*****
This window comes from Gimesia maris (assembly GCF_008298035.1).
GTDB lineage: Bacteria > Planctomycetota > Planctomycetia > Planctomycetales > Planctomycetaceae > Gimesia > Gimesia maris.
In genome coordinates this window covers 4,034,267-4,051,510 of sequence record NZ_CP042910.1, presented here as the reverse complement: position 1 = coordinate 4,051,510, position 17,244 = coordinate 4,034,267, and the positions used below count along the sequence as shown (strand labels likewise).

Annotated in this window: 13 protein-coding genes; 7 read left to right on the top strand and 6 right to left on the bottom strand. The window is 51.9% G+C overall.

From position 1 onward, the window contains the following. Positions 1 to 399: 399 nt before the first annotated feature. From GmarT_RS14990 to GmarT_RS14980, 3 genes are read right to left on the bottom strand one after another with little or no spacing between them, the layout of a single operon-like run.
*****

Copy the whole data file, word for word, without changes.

This window comes from Gimesia maris (assembly GCF_008298035.1).
GTDB lineage: Bacteria > Planctomycetota > Planctomycetia > Planctomycetales > Planctomycetaceae > Gimesia > Gimesia maris.
In genome coordinates this window covers 4,034,267-4,051,510 of sequence record NZ_CP042910.1, presented here as the reverse complement: position 1 = coordinate 4,051,510, position 17,244 = coordinate 4,034,267, and the positions used below count along the sequence as shown (strand labels likewise).

Annotated in this window: 13 protein-coding genes; 7 read left to right on the top strand and 6 right to left on the bottom strand. The window is 51.9% G+C overall.

From position 1 onward, the window contains the following. Positions 1 to 399: 399 nt before the first annotated feature. From GmarT_RS14990 to GmarT_RS14980, 3 genes are read right to left on the bottom strand one after another with little or no spacing between them, the layout of a single operon-like run.